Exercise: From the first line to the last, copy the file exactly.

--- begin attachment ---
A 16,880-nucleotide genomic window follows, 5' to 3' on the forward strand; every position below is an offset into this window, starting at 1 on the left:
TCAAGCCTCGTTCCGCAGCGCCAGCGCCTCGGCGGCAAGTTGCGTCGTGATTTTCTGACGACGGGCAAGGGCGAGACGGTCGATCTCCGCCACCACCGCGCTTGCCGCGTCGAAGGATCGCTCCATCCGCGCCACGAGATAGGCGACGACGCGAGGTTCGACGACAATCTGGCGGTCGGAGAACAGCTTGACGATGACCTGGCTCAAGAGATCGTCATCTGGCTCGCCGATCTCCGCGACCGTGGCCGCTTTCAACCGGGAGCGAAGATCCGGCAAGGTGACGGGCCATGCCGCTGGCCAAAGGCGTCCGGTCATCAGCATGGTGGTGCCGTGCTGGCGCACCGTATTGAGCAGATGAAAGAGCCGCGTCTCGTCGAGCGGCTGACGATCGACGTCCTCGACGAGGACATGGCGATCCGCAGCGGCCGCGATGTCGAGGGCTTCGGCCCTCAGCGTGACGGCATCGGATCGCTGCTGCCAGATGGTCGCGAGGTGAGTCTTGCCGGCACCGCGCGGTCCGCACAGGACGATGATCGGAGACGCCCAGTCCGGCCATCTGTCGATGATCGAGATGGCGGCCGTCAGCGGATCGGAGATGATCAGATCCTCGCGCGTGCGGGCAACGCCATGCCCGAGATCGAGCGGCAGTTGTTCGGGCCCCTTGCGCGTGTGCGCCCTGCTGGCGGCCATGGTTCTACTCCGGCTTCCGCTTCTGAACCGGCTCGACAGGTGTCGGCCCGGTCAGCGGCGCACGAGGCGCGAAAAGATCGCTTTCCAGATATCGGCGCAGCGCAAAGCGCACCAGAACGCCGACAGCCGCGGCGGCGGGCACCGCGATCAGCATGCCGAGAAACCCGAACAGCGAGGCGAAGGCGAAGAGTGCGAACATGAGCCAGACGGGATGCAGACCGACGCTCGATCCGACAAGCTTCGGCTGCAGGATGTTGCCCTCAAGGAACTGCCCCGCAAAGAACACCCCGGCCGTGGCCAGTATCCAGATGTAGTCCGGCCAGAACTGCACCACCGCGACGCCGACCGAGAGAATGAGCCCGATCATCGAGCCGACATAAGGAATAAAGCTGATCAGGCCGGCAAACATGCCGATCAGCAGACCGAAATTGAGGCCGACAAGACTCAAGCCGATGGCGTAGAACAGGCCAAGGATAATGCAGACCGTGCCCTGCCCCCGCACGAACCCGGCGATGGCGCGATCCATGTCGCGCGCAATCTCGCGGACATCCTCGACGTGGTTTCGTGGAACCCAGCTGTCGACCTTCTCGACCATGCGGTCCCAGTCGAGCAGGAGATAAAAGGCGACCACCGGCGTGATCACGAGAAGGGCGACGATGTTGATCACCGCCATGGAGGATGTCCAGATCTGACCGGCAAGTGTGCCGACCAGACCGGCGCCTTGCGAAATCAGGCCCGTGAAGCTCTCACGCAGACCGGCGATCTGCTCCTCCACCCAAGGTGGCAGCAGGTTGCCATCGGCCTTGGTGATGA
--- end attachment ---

A 16,880-nucleotide genomic window follows, 5' to 3' on the forward strand; every position below is an offset into this window, starting at 1 on the left:
TCAAGCCTCGTTCCGCAGCGCCAGCGCCTCGGCGGCAAGTTGCGTCGTGATTTTCTGACGACGGGCAAGGGCGAGACGGTCGATCTCCGCCACCACCGCGCTTGCCGCGTCGAAGGATCGCTCCATCCGCGCCACGAGATAGGCGACGACGCGAGGTTCGACGACAATCTGGCGGTCGGAGAACAGCTTGACGATGACCTGGCTCAAGAGATCGTCATCTGGCTCGCCGATCTCCGCGACCGTGGCCGCTTTCAACCGGGAGCGAAGATCCGGCAAGGTGACGGGCCATGCCGCTGGCCAAAGGCGTCCGGTCATCAGCATGGTGGTGCCGTGCTGGCGCACCGTATTGAGCAGATGAAAGAGCCGCGTCTCGTCGAGCGGCTGACGATCGACGTCCTCGACGAGGACATGGCGATCCGCAGCGGCCGCGATGTCGAGGGCTTCGGCCCTCAGCGTGACGGCATCGGATCGCTGCTGCCAGATGGTCGCGAGGTGAGTCTTGCCGGCACCGCGCGGTCCGCACAGGACGATGATCGGAGACGCCCAGTCCGGCCATCTGTCGATGATCGAGATGGCGGCCGTCAGCGGATCGGAGATGATCAGATCCTCGCGCGTGCGGGCAACGCCATGCCCGAGATCGAGCGGCAGTTGTTCGGGCCCCTTGCGCGTGTGCGCCCTGCTGGCGGCCATGGTTCTACTCCGGCTTCCGCTTCTGAACCGGCTCGACAGGTGTCGGCCCGGTCAGCGGCGCACGAGGCGCGAAAAGATCGCTTTCCAGATATCGGCGCAGCGCAAAGCGCACCAGAACGCCGACAGCCGCGGCGGCGGGCACCGCGATCAGCATGCCGAGAAACCCGAACAGCGAGGCGAAGGCGAAGAGTGCGAACATGAGCCAGACGGGATGCAGACCGACGCTCGATCCGACAAGCTTCGGCTGCAGGATGTTGCCCTCAAGGAACTGCCCCGCAAAGAACACCCCGGCCGTGGCCAGTATCCAGATGTAGTCCGGCCAGAACTGCACCACCGCGACGCCGACCGAGAGAATGAGCCCGATCATCGAGCCGACATAAGGAATAAAGCTGATCAGGCCGGCAAACATGCCGATCAGCAGACCGAAATTGAGGCCGACAAGACTCAAGCCGATGGCGTAGAACAGGCCAAGGATAATGCAGACCGTGCCCTGCCCCCGCACGAACCCGGCGATGGCGCGATCCATGTCGCGCGCAATCTCGCGGACATCCTCGACGTGGTTTCGTGGAACCCAGCTGTCGACCTTCTCGACCATGCGGTCCCAGTCGAGCAGGAGATAAAAGGCGACCACCGGCGTGATCACGAGAAGGGCGACGATGTTGATCACCGCCATGGAGGATGTCCAGATCTGACCGGCAAGTGTGCCGACCAGACCGGCGCCTTGCGAAATCAGGCCCGTGAAGCTCTCACGCAGACCGGCGATCTGCTCCTCCACCCAAGGTGGCAGCAGGTTGCCATCGGCCTTGGTGATGA